As the days get shorter and the chilly weather rolls in, we all want to curl up in a blanket and hibernate until spring rolls around. But making time to get outside in the sun, even when it’s cold out, could have bigger mood benefits than you might realize.
While the link between sunshine and mental health is nothing new, the most comprehensive study to date has shown that the association may be even stronger than previously realized.
New research from Brigham Young University, published this month in the Journal of Affective Disorders, finds that sunlight exposure is by far the greatest weather-related factor determining mental health outcomes. In other words: more sunshine, more happiness.
For the study, a psychologist, a physicist and a statistician from BYU teamed up to compare daily environmental data from the university’s Physics and Astronomy Weather Station with emotional health data archived by day for 16,452 adult therapy patients who were being treated at the BYU Counseling and Psychological Services Center.
If you’re getting enough sun, your emotions should remain relatively stable, the researchers found. But as the amount of sunlight in the day is reduced, levels of emotional distress can shoot up. Other weather variables including temperature, pollution and rain were not found to have an impact on mental health.
“We were surprised that many of the weather and pollution variables we included in the study were not significantly correlated with clients’ scores on the distress measure once we had accounted for suntime,” Dr. Mark Beecher, a professor of psychology at the university and the study’s lead author, told The Huffington Post. “People tend to associate rainy days, pollution, and other meteorological phenomena with sadness or depression, but we did not find that.”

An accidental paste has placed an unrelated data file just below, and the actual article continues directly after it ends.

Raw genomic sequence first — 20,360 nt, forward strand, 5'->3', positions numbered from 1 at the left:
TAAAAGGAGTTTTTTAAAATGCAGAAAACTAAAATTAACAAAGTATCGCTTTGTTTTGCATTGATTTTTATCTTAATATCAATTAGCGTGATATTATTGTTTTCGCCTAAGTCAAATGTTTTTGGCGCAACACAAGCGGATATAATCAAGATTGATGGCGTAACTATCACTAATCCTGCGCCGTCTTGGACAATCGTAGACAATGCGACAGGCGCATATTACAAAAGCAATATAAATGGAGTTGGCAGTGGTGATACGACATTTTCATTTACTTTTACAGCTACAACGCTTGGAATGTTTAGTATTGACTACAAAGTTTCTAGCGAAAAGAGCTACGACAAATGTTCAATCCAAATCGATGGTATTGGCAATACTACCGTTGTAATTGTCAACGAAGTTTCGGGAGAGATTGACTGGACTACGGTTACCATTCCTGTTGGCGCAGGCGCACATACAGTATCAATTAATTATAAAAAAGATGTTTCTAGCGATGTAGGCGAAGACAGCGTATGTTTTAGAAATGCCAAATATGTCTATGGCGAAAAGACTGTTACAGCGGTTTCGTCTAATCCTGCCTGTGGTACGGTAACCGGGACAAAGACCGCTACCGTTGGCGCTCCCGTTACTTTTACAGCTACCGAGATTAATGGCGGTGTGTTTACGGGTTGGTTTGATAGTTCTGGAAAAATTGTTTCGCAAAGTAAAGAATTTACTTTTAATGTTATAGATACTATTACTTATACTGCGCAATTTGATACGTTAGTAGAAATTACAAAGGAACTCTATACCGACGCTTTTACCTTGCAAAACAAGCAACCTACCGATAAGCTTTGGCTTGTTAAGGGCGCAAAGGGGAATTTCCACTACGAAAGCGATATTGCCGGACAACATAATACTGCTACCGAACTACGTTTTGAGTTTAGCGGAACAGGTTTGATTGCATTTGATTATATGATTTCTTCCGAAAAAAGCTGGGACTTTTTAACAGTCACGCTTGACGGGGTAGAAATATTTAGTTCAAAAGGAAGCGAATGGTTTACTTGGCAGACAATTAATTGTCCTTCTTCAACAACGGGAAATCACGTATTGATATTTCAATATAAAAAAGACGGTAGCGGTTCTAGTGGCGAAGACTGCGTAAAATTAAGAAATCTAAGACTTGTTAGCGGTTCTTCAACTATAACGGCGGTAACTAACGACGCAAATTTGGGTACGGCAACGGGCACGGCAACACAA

Exposure to sunlight is a significant factor in seasonal affective disorder. Research has shown that the brain produces more of the feel-good neurotransmitter serotonin on sunny days than it does on darker days. What’s more, lack of sunlight is linked with lower vitamin D levels, which in turn has been correlated with depression and low energy. However, the findings aren’t only relevant to those suffering from SAD, as the research was focused on a non-clinical population.
“People who are in therapy or who are struggling with psychological/emotional difficulties may feel worse during seasons when the days are shorter,” Beecher said. “As a result, mental health providers should be prepared to up their game and clients may want to seek additional help during those times.”